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Americans Rhapsodize Over a New French Novel

Mitch Teich
"French Rhapsody" opens when a guitarist learns that a record company loved his band's demo - 33 years after the record company tried to get in touch..

A guitar player receives a letter from a record company, saying his band's demo tape was very well-received, and asking the group to come in for a meeting.  Only problem is, the letter arrives 33 years late, and not surprisingly, the band has long split up.

It's less of a tragedy than it might have been, since the band, The Holograms, is fictitious, the product of French writer Antoine Laurain's imagination.  Laurain's latest novel, French Rhapsody, centers around the efforts of that one-time guitar player, Alain Massoulier, to track down the other members of the band - not to reunite, but so that he might find a surviving copy of that demo tape and hear it one more time.

That effort is at turns funny - one of the band members has become a modern artist whose latest installation is an enormous inflatable representation of his own brain.  At other points, it is dark, as another member of the group has become a far-right politician whose effort to achieve political prominence has echoes in the current American political climate.


But in large measure, French Rhapsody is wistful, a story of lost youth, as Alain, and other characters come to terms with the notion that their halcyon days are gone, and are now, as The Holograms' former lead singer describes it, "like photographs you find at the bottom of a box in a cupboard, and are really just evidence that you were once in this place, surrounded by these people."

Laurain says it is no coincidence that the fictional song that captured the attention of the fictional record company was called, "Such Stuff As Dreams Are Made Of." "This is kind of a symbolic way to talk about youth, and what we leave behind.  It's a book about passing time."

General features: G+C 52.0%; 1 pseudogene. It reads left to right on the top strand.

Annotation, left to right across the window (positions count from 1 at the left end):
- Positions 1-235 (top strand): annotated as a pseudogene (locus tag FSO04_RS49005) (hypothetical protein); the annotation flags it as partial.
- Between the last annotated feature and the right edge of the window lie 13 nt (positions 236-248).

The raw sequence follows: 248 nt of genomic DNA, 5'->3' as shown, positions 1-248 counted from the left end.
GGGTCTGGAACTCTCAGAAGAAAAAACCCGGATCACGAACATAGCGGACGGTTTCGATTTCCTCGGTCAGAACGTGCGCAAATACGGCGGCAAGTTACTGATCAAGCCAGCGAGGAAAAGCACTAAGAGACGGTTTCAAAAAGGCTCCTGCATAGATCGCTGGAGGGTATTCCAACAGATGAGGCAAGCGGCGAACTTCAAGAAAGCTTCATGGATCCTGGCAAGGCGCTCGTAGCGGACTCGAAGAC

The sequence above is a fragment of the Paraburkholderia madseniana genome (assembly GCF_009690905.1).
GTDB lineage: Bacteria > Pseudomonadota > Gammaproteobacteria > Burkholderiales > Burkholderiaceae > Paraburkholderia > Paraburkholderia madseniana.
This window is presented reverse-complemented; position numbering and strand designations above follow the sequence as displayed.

The recent past has been generally kind to Laurain, who lives in Paris.  He attracted a spirited American following for his first novel translated into English, The President's Hat.  It follows the journey of a hat lost by former French President François Mitterand, and how it changes the lives of all the people who come to possess it.

He followed that up with The Red Notebook soon afterwards, which tells the story of a bookshop owner who comes across an intriguing journal in a handbag discarded on the street by thieves, and who seeks to reunite the notebook with its mysterious owner.

Credit courtesy Antoine Laurain
Antoine Laurain is author of three novels translated into English, the latest of which is "French Rhapsody."

Laurain has made several trips to the United States with the publishing of his latest three books, and says he's come to understand that American readers might be getting something different from them than his French fans.

"I think you [Americans] are more in the story," he explains.  "You're more involved in the story, and in the characters.  I mean, the American audience sees a kind of French touch, but moreso, a universal story.

"For French Rhapsody, the doctor [former guitar player] is called Alain Massoulier, he lives in Paris.  But he could be Alan Brown, a doc in Milwaukee, or John Smith, a doc in London."

Laurain's recent trip to Wisconsin not only kicked off the U.S. book tour for French Rhapsody, it also represented research for his next book, which he says will feature a character from Milwaukee.

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